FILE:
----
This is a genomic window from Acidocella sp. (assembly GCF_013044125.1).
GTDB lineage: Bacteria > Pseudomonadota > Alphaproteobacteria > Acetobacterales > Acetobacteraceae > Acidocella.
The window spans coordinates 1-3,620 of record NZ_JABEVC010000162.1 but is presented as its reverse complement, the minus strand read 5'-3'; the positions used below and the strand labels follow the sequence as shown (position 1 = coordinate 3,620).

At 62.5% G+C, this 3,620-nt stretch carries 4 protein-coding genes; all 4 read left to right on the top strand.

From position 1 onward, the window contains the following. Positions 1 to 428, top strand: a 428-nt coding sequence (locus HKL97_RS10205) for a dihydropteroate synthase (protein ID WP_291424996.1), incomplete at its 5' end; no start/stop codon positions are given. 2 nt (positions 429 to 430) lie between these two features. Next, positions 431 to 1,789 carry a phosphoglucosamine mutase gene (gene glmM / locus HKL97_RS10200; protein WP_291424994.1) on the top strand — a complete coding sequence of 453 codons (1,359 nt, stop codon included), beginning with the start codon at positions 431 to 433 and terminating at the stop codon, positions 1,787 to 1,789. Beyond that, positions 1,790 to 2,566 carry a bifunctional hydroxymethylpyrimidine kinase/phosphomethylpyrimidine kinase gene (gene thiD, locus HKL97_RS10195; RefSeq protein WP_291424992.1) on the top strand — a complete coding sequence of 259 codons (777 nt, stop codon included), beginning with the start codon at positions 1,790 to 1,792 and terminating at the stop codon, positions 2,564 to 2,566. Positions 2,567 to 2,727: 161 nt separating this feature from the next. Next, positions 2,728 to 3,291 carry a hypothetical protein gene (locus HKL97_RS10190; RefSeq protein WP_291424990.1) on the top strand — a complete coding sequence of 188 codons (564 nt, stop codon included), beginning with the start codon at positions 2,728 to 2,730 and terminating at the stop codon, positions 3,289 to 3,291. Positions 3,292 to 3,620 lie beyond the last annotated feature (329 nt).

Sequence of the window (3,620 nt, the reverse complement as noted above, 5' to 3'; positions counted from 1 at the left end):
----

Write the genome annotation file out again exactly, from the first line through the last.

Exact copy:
This is a genomic window from Acidocella sp. (assembly GCF_013044125.1).
GTDB lineage: Bacteria > Pseudomonadota > Alphaproteobacteria > Acetobacterales > Acetobacteraceae > Acidocella.
The window spans coordinates 1-3,620 of record NZ_JABEVC010000162.1 but is presented as its reverse complement, the minus strand read 5'-3'; the positions used below and the strand labels follow the sequence as shown (position 1 = coordinate 3,620).

At 62.5% G+C, this 3,620-nt stretch carries 4 protein-coding genes; all 4 read left to right on the top strand.

From position 1 onward, the window contains the following. Positions 1 to 428, top strand: a 428-nt coding sequence (locus HKL97_RS10205) for a dihydropteroate synthase (protein ID WP_291424996.1), incomplete at its 5' end; no start/stop codon positions are given. 2 nt (positions 429 to 430) lie between these two features. Next, positions 431 to 1,789 carry a phosphoglucosamine mutase gene (gene glmM / locus HKL97_RS10200; protein WP_291424994.1) on the top strand — a complete coding sequence of 453 codons (1,359 nt, stop codon included), beginning with the start codon at positions 431 to 433 and terminating at the stop codon, positions 1,787 to 1,789. Beyond that, positions 1,790 to 2,566 carry a bifunctional hydroxymethylpyrimidine kinase/phosphomethylpyrimidine kinase gene (gene thiD, locus HKL97_RS10195; RefSeq protein WP_291424992.1) on the top strand — a complete coding sequence of 259 codons (777 nt, stop codon included), beginning with the start codon at positions 1,790 to 1,792 and terminating at the stop codon, positions 2,564 to 2,566. Positions 2,567 to 2,727: 161 nt separating this feature from the next. Next, positions 2,728 to 3,291 carry a hypothetical protein gene (locus HKL97_RS10190; RefSeq protein WP_291424990.1) on the top strand — a complete coding sequence of 188 codons (564 nt, stop codon included), beginning with the start codon at positions 2,728 to 2,730 and terminating at the stop codon, positions 3,289 to 3,291. Positions 3,292 to 3,620 lie beyond the last annotated feature (329 nt).

Sequence of the window (3,620 nt, the reverse complement as noted above, 5' to 3'; positions counted from 1 at the left end):